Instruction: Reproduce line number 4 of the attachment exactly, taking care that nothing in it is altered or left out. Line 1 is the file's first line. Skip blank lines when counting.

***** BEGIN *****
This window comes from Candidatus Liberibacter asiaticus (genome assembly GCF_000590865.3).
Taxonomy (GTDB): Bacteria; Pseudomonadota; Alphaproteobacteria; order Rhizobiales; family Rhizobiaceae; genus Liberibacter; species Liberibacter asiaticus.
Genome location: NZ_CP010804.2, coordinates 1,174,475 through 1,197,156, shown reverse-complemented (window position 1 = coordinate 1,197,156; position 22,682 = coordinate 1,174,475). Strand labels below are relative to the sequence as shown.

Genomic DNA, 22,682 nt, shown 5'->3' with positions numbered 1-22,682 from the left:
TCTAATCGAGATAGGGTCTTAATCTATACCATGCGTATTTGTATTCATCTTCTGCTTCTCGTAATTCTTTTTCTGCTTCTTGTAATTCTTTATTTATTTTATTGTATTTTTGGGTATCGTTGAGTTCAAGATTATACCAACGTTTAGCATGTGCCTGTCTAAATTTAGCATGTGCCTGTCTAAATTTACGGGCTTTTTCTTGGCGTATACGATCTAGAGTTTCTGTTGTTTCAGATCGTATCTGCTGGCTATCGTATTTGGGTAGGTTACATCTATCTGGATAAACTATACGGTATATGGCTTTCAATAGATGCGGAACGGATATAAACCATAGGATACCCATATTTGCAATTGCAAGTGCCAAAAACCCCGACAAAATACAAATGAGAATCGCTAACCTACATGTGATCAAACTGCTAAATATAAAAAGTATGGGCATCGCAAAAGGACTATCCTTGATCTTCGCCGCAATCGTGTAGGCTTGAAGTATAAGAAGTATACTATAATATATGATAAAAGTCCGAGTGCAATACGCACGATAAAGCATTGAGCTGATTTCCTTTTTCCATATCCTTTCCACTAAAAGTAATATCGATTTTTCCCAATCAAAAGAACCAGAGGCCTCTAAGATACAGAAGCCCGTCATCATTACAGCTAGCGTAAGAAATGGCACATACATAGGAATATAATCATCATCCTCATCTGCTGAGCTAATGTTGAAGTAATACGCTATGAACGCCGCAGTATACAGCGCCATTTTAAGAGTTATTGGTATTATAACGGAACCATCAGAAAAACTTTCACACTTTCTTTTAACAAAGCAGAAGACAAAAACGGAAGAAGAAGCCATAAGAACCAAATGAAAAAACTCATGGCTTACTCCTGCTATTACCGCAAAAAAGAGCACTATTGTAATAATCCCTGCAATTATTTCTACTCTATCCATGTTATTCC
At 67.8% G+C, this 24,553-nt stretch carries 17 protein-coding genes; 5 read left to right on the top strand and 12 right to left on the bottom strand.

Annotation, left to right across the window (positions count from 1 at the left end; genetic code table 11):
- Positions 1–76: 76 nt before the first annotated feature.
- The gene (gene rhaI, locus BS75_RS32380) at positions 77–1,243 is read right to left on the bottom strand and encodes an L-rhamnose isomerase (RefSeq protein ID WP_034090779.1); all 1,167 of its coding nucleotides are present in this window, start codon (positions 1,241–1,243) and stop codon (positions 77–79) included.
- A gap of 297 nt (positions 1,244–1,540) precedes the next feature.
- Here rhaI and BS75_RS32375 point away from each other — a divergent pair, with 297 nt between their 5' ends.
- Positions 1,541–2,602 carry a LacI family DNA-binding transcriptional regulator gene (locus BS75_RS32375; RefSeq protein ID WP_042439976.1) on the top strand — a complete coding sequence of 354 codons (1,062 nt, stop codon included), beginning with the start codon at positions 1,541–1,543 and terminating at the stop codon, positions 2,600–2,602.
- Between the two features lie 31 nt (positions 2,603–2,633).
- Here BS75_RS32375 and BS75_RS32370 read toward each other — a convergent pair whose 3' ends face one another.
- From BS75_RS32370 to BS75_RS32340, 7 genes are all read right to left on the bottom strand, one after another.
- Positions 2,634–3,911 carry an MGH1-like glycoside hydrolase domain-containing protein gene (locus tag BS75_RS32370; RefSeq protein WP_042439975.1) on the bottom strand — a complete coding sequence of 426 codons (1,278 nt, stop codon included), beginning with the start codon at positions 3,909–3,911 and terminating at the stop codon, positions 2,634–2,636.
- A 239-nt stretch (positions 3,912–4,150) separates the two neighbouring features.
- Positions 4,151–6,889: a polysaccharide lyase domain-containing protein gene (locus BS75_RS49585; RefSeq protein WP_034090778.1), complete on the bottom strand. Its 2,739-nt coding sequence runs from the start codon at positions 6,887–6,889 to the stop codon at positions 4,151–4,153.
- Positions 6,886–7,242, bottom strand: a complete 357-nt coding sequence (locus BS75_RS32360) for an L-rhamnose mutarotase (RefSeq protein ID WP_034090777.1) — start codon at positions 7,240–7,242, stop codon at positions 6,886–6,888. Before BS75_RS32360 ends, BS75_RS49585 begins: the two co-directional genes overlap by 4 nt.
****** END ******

Genomic DNA, 22,682 nt, shown 5'->3' with positions numbered 1-22,682 from the left: